When you don’t know thine own self

Last week, I heard Jeffrey Archer promoting his latest book on the radio.

In the light of Chris Huhne’s jail sentence for perverting the course of justice, the presenter insisted on asking Archer about his own experiences in prison. Monosyllabic were the answers. Not quite the PR His Lordship was after.

Isn’t it odd how some people take for granted an outstanding talent they possess in sacrifice of a dream they are never going to achieve?

They just don’t know, or won’t accept, what they are good at.

It seems Jeffrey Archer is one of these. A convicted perjurer, and thus a proven liar, he may have thought a talent for the untrue ideal for political office – but, to his considerable cost and with plenty of time for reflection in jail, he may now accept that telling lies is more suitable for an author of fiction than a respectable public figure.

I went on a cricket tour to Australia with a person like this. Let’s call him Ned.

Ned was completely deluded as to his cricketing talent and, however quickly he thought he could bowl, he wasn’t slow in telling the rest of us, time after time and day after day, what a famous and successful international player he would become (not).

As so often, the more Ned talked the less we believed him – to the extent that, back home in England, he decided to become a professional golfer instead (not).

However, Ned did have one talent which we all admired. He was a wonderful magician. After every game, he would work his magic on the opposition (far more than he had on the pitch) and they would be spellbound by his talent – as were we, his teammates.

My favourite of Ned’s tricks was when he would pretend he couldn’t find the playing card his victim had picked from the pack, only to find it in someone’s pocket. And then, to the surprise of all, in another pocket he would find the victim’s watch, which none of us had seen him remove.

If you have never seen a magician close-up and in person, it is much more impressive than on stage or TV. This guy was good – and certainly not what you expect in a clubhouse bar in the middle of Australia after a long hot game of cricket, I can tell you.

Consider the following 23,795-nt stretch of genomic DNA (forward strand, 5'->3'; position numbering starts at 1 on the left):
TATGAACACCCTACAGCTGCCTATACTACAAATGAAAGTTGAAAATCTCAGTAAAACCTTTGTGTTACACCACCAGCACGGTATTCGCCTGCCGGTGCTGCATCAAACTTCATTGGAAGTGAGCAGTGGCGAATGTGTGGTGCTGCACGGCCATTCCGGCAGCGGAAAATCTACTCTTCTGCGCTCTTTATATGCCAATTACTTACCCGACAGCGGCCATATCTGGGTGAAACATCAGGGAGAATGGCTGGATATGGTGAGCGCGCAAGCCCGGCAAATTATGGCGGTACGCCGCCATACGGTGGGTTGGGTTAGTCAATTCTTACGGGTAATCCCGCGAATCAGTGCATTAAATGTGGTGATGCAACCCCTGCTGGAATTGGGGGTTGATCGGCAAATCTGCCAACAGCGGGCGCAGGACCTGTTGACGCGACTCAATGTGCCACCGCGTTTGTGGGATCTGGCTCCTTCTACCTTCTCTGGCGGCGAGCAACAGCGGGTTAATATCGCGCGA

Why couldn’t Ned recognise, and realise, his own talents? Strange, isn’t it?

When advising students on their career options, I ask them if, whatever academic qualifications they may have or whatever subjects they may have studied, they have a mind which can compete with other people with more relevant skills in their chosen career.

What does this mean?

Well, early in life, I discovered something about the way my own mind works.

Compared to some people, I am very weak at remembering lists of facts. This, I like to fool myself, leaves space in my brain for the unequalled brilliance of my human insights and creative thinking.

Over a beer in a pub, I would meet friends with jobs in the City who could remember accurately the closing price of every share on the London Stock Exchange. Would you put money on being able to do this?

Or I would dine with people who could not only recognise a wine varietal, which I can just about do, but also the vintner and vintage. ‘Oh, that’s a Chateau Plonk 1983’ say they, leaving me feeling embarrassed and socially inadequate.

Even more annoyingly, I know people who can remember every racehorse in the country, where it has run before and its place in the race. This knowledge helps them win money off innocent punters like me who haven’t a clue.

I know I would never have succeeded as a stockbroker, a wine merchant or a gambler.

But can such people communicate?

That’s another story.

About Hugh Salmon

Business leader. Adman. Writer.
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